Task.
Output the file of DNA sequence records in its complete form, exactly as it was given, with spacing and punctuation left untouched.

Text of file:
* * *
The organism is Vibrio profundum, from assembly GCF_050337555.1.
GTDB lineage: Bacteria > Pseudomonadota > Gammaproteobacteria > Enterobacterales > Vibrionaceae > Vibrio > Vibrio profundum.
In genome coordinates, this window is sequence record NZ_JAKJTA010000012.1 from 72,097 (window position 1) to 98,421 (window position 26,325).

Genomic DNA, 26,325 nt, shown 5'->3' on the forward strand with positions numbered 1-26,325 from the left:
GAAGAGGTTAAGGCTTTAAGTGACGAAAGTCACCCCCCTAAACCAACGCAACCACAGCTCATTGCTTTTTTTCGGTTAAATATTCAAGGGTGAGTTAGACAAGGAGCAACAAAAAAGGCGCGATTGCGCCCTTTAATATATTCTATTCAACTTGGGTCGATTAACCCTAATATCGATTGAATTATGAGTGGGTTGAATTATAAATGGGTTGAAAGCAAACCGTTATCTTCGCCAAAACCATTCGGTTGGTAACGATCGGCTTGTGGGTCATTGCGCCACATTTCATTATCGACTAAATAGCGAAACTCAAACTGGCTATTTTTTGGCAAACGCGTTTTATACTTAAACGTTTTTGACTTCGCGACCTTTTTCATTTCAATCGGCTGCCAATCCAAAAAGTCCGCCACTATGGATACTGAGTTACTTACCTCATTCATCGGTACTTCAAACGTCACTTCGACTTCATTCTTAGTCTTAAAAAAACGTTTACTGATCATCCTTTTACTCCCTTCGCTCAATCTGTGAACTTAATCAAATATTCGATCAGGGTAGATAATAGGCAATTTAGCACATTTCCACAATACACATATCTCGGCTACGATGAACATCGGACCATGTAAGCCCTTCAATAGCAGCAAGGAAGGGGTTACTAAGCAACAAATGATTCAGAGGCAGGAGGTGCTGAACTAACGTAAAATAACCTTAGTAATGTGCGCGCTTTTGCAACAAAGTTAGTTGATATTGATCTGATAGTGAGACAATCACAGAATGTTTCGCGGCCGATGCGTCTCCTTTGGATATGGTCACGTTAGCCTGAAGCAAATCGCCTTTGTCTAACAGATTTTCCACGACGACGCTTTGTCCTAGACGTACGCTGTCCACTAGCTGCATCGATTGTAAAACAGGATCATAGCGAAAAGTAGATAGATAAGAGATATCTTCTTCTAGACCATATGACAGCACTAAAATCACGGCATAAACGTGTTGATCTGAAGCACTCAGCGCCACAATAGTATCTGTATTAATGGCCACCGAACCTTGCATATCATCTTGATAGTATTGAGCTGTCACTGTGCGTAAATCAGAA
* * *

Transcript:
The organism is Vibrio profundum, from assembly GCF_050337555.1.
GTDB lineage: Bacteria > Pseudomonadota > Gammaproteobacteria > Enterobacterales > Vibrionaceae > Vibrio > Vibrio profundum.
In genome coordinates, this window is sequence record NZ_JAKJTA010000012.1 from 72,097 (window position 1) to 98,421 (window position 26,325).

Genomic DNA, 26,325 nt, shown 5'->3' on the forward strand with positions numbered 1-26,325 from the left:
GAAGAGGTTAAGGCTTTAAGTGACGAAAGTCACCCCCCTAAACCAACGCAACCACAGCTCATTGCTTTTTTTCGGTTAAATATTCAAGGGTGAGTTAGACAAGGAGCAACAAAAAAGGCGCGATTGCGCCCTTTAATATATTCTATTCAACTTGGGTCGATTAACCCTAATATCGATTGAATTATGAGTGGGTTGAATTATAAATGGGTTGAAAGCAAACCGTTATCTTCGCCAAAACCATTCGGTTGGTAACGATCGGCTTGTGGGTCATTGCGCCACATTTCATTATCGACTAAATAGCGAAACTCAAACTGGCTATTTTTTGGCAAACGCGTTTTATACTTAAACGTTTTTGACTTCGCGACCTTTTTCATTTCAATCGGCTGCCAATCCAAAAAGTCCGCCACTATGGATACTGAGTTACTTACCTCATTCATCGGTACTTCAAACGTCACTTCGACTTCATTCTTAGTCTTAAAAAAACGTTTACTGATCATCCTTTTACTCCCTTCGCTCAATCTGTGAACTTAATCAAATATTCGATCAGGGTAGATAATAGGCAATTTAGCACATTTCCACAATACACATATCTCGGCTACGATGAACATCGGACCATGTAAGCCCTTCAATAGCAGCAAGGAAGGGGTTACTAAGCAACAAATGATTCAGAGGCAGGAGGTGCTGAACTAACGTAAAATAACCTTAGTAATGTGCGCGCTTTTGCAACAAAGTTAGTTGATATTGATCTGATAGTGAGACAATCACAGAATGTTTCGCGGCCGATGCGTCTCCTTTGGATATGGTCACGTTAGCCTGAAGCAAATCGCCTTTGTCTAACAGATTTTCCACGACGACGCTTTGTCCTAGACGTACGCTGTCCACTAGCTGCATCGATTGTAAAACAGGATCATAGCGAAAAGTAGATAGATAAGAGATATCTTCTTCTAGACCATATGACAGCACTAAAATCACGGCATAAACGTGTTGATCTGAAGCACTCAGCGCCACAATAGTATCTGTATTAATGGCCACCGAACCTTGCATATCATCTTGATAGTATTGAGCTGTCACTGTGCGTAAATCAGAA